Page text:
, one of the ancient capitals of China, is a cultural city for travelers to experience traditional Chinese experience such as Chinese calligraphy
Since July 2011, more than 300 foreigners have started Chinese calligraphy courses in the city's Beilin Museum, which contains the largest and richest collection of ancient Chinese stone tablets, says Wu Ruchang, the museum's calligrapher.
"More foreigners now like to learn Chinese and they feel proud if they can also write Chinese calligraphy," Wu says.
Most of the students are from the United States including high flyers such as Wall Street bankers, corporation CEOs, financial elites, writers, doctors, lawyers and cultural scholars.
Jeol Kellman, a doctor from the US, has been to China more than 10 times but this is the first time he has enrolled in a Chinese calligraphy class. "I like Chinese culture and calligraphy very much, but I did not know how to write such beautiful words with a soft brush before," Kellman says.
Apart from picking up the skill themselves, some adults also brought their children. The 10-year-old son of the Carter family from Harvard is proud of being able to write a complete Chinese character after an hour of practising.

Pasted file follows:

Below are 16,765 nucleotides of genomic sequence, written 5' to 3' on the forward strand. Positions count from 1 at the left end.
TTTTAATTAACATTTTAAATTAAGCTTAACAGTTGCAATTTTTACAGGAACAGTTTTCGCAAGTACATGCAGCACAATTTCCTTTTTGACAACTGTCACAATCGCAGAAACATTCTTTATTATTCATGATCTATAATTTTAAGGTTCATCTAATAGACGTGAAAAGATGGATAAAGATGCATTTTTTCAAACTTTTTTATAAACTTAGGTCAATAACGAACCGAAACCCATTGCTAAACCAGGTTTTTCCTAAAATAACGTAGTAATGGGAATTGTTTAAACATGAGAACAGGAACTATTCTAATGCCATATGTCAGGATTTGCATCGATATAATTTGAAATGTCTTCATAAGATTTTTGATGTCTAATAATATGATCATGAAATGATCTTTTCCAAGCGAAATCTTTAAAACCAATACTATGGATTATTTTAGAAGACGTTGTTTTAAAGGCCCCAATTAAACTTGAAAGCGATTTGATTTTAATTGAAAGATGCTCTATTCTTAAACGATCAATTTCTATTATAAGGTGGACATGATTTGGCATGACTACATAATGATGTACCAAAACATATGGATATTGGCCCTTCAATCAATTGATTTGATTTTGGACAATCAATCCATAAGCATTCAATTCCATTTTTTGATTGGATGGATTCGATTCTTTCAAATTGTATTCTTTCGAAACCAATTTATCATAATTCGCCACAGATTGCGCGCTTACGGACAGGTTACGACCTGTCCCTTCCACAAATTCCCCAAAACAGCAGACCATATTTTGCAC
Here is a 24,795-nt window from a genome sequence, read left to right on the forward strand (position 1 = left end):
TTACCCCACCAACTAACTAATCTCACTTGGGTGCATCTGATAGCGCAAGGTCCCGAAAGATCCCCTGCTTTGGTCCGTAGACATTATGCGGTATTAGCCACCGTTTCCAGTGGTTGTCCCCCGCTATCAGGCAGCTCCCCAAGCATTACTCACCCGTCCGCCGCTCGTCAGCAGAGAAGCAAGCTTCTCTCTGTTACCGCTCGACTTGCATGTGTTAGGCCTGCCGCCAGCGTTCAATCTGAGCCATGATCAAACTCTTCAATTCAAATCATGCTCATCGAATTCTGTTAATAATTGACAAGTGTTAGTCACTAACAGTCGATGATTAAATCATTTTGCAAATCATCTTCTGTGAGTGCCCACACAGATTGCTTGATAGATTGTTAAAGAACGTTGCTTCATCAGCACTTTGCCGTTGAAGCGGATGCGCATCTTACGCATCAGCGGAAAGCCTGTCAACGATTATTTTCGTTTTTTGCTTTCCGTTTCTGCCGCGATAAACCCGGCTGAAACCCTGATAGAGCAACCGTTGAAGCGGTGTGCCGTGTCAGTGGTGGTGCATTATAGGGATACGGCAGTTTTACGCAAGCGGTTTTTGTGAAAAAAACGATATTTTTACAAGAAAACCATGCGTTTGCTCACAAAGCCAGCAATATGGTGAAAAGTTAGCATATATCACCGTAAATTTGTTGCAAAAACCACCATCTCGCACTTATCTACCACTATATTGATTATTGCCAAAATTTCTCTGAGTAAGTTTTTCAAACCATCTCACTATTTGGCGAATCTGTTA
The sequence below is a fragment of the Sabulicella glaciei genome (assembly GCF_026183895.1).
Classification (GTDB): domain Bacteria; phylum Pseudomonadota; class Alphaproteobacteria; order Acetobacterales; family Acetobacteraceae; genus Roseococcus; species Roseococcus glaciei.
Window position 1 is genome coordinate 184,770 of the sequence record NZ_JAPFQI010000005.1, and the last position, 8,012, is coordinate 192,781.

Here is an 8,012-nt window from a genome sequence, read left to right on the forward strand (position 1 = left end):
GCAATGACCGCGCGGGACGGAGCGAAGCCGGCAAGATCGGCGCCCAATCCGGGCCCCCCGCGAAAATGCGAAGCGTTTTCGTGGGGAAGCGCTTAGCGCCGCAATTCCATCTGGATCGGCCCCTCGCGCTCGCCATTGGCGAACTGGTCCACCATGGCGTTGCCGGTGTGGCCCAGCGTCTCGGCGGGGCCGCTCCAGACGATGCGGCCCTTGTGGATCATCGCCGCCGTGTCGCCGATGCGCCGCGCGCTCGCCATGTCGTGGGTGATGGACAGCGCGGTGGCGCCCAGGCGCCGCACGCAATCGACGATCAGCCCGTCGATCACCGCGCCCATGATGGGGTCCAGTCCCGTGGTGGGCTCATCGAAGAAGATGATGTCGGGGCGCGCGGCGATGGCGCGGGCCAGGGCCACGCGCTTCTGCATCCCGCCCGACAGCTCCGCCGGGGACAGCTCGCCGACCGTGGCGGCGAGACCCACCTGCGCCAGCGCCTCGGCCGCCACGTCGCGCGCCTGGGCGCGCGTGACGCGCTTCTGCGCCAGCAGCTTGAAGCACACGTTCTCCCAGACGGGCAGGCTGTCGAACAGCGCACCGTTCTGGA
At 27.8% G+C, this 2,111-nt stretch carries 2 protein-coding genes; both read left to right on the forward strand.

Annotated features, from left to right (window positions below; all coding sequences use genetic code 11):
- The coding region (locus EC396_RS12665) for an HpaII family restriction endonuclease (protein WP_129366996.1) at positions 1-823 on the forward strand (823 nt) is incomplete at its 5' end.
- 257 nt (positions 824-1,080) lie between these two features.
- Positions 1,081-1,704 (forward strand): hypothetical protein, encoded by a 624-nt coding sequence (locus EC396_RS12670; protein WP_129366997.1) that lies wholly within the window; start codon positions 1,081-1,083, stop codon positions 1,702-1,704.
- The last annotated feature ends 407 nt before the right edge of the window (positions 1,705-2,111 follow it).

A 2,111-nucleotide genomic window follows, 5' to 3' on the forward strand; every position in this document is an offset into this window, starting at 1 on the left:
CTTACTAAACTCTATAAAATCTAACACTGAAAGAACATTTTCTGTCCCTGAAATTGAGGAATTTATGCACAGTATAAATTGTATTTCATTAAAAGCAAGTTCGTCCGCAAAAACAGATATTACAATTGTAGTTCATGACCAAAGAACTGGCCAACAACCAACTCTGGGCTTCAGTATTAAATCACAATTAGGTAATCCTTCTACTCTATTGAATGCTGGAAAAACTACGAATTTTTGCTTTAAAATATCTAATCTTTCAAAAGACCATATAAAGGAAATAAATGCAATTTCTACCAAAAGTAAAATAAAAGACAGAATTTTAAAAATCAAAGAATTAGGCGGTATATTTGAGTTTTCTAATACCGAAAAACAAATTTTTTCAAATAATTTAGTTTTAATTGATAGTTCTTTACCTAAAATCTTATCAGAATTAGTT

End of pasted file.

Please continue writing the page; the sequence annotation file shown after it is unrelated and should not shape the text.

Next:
"I like it very much and I will come back again to learn Chinese calligraphy at the museum when I grow up," the boy says.
According to Wu, many foreigners find the origin of calligraphy and Chinese characters mysterious, and they are fascinated with pictographs such as inscriptions on oracle-bone, ancient bronze objects and seal scripts.
"In the class, I selected some ancient hieroglyphic words to describe the evolution of Chinese characters, to give them a visual impression so that they better understand Chinese characters and Chinese calligraphy," Wu says.
The edu-tourism package is organized by WildChina, a travel company base in Beijing. It was started in 2000 by Zhang Mei, a native of Yunnan province, who holds a Harvard MBA.
"At WildChina, cultural interaction is key to what we do. We encourage people to engage with locals and experience Chinese culture," Zhang says.
"One of our favorite destinations is Xi'an where our visitors get to try their hands at calligraphy."
Located in downtown Xi'an, capital of Shaanxi province, the Beilin (forest of stone tablets) Museum was built in 1087.
With more than 1,000 memorial tablets from the Western Han Dynasty (206 BC-24 AD) to the Qing Dynasty (1644-1911), it is considered a treasure trove of calligraphy and one of the 50 must-visit places in China.
Source: china daily